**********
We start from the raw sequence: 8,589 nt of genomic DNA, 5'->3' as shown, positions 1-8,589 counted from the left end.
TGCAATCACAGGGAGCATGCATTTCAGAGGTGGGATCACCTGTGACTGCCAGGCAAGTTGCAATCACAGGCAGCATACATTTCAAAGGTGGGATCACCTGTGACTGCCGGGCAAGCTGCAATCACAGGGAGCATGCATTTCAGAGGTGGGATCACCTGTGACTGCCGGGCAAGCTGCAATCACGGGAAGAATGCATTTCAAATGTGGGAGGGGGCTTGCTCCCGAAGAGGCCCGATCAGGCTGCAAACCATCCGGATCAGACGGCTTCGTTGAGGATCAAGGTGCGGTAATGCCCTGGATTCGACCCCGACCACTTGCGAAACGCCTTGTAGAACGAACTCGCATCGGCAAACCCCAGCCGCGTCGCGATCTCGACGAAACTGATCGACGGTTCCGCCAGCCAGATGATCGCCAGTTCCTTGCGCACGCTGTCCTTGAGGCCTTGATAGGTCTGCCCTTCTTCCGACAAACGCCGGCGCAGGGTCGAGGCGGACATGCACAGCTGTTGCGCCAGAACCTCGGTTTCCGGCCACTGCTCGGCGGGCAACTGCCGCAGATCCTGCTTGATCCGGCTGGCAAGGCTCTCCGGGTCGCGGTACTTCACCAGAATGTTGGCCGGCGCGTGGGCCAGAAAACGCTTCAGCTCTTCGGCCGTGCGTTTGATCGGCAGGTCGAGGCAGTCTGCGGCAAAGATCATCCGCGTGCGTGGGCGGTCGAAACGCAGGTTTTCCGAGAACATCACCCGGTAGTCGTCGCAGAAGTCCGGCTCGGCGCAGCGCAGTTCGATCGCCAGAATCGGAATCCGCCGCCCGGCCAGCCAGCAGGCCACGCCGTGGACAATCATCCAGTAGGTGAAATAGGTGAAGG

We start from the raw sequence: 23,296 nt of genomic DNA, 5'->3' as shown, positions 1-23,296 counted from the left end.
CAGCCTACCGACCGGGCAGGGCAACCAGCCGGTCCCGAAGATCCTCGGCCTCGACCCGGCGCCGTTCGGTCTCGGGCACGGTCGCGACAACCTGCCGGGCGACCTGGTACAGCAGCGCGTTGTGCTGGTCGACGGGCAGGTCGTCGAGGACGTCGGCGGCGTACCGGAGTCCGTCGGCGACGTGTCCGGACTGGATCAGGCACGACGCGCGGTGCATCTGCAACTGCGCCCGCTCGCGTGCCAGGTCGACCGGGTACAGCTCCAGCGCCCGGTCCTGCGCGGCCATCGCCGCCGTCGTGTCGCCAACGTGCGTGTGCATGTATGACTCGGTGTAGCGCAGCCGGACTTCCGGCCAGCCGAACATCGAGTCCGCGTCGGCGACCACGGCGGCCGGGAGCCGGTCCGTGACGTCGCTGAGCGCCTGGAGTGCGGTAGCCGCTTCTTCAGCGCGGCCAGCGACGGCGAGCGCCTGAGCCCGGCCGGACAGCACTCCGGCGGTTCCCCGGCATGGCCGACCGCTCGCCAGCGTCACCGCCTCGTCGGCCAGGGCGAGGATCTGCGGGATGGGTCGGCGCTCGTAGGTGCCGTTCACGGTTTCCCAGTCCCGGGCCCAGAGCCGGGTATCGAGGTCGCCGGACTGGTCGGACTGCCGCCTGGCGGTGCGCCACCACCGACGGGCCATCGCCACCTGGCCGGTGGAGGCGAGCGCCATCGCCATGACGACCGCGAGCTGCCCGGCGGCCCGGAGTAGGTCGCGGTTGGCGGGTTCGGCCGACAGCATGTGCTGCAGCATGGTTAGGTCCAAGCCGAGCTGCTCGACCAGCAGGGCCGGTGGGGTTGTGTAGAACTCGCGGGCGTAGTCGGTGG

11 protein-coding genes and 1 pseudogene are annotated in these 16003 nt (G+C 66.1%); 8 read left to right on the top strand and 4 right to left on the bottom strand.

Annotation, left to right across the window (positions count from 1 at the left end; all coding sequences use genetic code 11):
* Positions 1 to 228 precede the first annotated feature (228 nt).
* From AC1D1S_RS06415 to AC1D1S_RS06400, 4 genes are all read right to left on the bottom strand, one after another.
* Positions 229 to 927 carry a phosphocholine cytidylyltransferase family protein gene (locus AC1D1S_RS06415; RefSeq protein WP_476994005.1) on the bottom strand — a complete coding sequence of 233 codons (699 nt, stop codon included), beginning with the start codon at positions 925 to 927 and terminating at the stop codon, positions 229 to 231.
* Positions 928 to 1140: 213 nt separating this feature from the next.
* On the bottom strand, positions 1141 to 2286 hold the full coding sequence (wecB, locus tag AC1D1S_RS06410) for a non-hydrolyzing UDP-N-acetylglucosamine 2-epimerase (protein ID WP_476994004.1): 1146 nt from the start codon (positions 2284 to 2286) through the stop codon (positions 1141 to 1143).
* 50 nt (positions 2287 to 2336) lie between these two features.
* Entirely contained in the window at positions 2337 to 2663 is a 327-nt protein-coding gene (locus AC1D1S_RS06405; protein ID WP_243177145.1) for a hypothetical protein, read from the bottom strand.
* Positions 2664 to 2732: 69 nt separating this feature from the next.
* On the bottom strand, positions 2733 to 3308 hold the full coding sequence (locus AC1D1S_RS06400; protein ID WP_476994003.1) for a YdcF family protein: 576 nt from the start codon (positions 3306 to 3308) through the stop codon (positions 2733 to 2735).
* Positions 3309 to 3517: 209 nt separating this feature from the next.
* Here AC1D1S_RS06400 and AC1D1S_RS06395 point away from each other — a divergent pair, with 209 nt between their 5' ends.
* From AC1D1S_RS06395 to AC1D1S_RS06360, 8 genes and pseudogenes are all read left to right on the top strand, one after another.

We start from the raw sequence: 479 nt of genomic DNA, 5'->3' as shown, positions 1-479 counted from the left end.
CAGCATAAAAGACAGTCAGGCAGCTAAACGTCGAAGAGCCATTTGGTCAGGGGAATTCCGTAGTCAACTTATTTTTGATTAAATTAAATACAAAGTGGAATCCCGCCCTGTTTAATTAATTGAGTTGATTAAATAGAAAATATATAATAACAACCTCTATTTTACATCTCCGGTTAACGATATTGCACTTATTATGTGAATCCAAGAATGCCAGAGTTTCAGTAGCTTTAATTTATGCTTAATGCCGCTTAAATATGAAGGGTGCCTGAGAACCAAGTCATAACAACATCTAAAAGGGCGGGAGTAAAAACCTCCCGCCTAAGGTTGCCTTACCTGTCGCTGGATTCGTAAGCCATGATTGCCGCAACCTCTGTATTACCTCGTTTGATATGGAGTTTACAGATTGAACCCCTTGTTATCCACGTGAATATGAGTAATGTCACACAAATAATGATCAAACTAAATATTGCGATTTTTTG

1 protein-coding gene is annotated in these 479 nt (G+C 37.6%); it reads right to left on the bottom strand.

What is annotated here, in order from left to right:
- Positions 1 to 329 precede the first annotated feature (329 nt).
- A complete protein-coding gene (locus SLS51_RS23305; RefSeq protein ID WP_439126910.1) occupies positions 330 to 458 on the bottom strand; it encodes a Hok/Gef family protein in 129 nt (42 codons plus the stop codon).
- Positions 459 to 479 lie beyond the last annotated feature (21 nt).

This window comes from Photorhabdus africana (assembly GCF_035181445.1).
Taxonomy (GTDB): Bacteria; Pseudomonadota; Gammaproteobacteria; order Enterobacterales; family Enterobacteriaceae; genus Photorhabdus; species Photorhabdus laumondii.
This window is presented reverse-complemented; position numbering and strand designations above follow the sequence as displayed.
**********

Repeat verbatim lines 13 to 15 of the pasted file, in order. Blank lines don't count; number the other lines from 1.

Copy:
* Entirely contained in the window at positions 2337 to 2663 is a 327-nt protein-coding gene (locus AC1D1S_RS06405; protein ID WP_243177145.1) for a hypothetical protein, read from the bottom strand.
* Positions 2664 to 2732: 69 nt separating this feature from the next.
* On the bottom strand, positions 2733 to 3308 hold the full coding sequence (locus AC1D1S_RS06400; protein ID WP_476994003.1) for a YdcF family protein: 576 nt from the start codon (positions 3306 to 3308) through the stop codon (positions 2733 to 2735).